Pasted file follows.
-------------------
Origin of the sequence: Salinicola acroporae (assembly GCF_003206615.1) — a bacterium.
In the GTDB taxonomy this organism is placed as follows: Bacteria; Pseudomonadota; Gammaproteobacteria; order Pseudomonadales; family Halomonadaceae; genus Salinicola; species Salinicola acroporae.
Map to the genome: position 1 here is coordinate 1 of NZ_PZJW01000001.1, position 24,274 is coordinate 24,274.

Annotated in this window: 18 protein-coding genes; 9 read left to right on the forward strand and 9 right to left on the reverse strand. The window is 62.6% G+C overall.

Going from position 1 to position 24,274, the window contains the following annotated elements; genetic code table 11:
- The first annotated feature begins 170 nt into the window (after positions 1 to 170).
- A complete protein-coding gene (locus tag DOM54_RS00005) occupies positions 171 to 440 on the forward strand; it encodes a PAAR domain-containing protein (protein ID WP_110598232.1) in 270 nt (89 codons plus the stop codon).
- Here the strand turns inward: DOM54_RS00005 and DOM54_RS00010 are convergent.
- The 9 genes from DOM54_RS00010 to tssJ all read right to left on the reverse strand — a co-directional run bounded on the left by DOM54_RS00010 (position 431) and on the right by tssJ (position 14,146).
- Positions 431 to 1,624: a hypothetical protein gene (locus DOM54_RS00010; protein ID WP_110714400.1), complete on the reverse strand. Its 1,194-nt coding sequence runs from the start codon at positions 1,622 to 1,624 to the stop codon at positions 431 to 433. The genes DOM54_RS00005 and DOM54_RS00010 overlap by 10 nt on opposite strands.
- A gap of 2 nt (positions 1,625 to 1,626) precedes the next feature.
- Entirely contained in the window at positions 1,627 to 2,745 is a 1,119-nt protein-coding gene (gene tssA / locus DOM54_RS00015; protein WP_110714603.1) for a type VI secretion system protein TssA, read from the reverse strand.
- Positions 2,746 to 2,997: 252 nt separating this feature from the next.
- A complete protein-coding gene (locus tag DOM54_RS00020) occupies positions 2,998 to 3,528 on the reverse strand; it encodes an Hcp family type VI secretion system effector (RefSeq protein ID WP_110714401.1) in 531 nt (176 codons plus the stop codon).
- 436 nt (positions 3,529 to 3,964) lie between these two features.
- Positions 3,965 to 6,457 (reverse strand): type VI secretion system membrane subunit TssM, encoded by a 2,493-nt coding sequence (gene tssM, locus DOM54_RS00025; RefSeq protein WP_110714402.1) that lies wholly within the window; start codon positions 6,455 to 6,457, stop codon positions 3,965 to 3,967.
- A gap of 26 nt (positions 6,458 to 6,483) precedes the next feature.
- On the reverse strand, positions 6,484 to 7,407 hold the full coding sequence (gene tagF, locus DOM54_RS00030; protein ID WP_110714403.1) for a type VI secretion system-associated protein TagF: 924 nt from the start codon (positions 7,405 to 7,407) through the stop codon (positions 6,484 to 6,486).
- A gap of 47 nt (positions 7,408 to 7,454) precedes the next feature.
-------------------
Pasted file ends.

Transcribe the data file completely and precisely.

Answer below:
Origin of the sequence: Salinicola acroporae (assembly GCF_003206615.1) — a bacterium.
In the GTDB taxonomy this organism is placed as follows: Bacteria; Pseudomonadota; Gammaproteobacteria; order Pseudomonadales; family Halomonadaceae; genus Salinicola; species Salinicola acroporae.
Map to the genome: position 1 here is coordinate 1 of NZ_PZJW01000001.1, position 24,274 is coordinate 24,274.

Annotated in this window: 18 protein-coding genes; 9 read left to right on the forward strand and 9 right to left on the reverse strand. The window is 62.6% G+C overall.

Going from position 1 to position 24,274, the window contains the following annotated elements; genetic code table 11:
- The first annotated feature begins 170 nt into the window (after positions 1 to 170).
- A complete protein-coding gene (locus tag DOM54_RS00005) occupies positions 171 to 440 on the forward strand; it encodes a PAAR domain-containing protein (protein ID WP_110598232.1) in 270 nt (89 codons plus the stop codon).
- Here the strand turns inward: DOM54_RS00005 and DOM54_RS00010 are convergent.
- The 9 genes from DOM54_RS00010 to tssJ all read right to left on the reverse strand — a co-directional run bounded on the left by DOM54_RS00010 (position 431) and on the right by tssJ (position 14,146).
- Positions 431 to 1,624: a hypothetical protein gene (locus DOM54_RS00010; protein ID WP_110714400.1), complete on the reverse strand. Its 1,194-nt coding sequence runs from the start codon at positions 1,622 to 1,624 to the stop codon at positions 431 to 433. The genes DOM54_RS00005 and DOM54_RS00010 overlap by 10 nt on opposite strands.
- A gap of 2 nt (positions 1,625 to 1,626) precedes the next feature.
- Entirely contained in the window at positions 1,627 to 2,745 is a 1,119-nt protein-coding gene (gene tssA / locus DOM54_RS00015; protein WP_110714603.1) for a type VI secretion system protein TssA, read from the reverse strand.
- Positions 2,746 to 2,997: 252 nt separating this feature from the next.
- A complete protein-coding gene (locus tag DOM54_RS00020) occupies positions 2,998 to 3,528 on the reverse strand; it encodes an Hcp family type VI secretion system effector (RefSeq protein ID WP_110714401.1) in 531 nt (176 codons plus the stop codon).
- 436 nt (positions 3,529 to 3,964) lie between these two features.
- Positions 3,965 to 6,457 (reverse strand): type VI secretion system membrane subunit TssM, encoded by a 2,493-nt coding sequence (gene tssM, locus DOM54_RS00025; RefSeq protein WP_110714402.1) that lies wholly within the window; start codon positions 6,455 to 6,457, stop codon positions 3,965 to 3,967.
- A gap of 26 nt (positions 6,458 to 6,483) precedes the next feature.
- On the reverse strand, positions 6,484 to 7,407 hold the full coding sequence (gene tagF, locus DOM54_RS00030; protein ID WP_110714403.1) for a type VI secretion system-associated protein TagF: 924 nt from the start codon (positions 7,405 to 7,407) through the stop codon (positions 6,484 to 6,486).
- A gap of 47 nt (positions 7,408 to 7,454) precedes the next feature.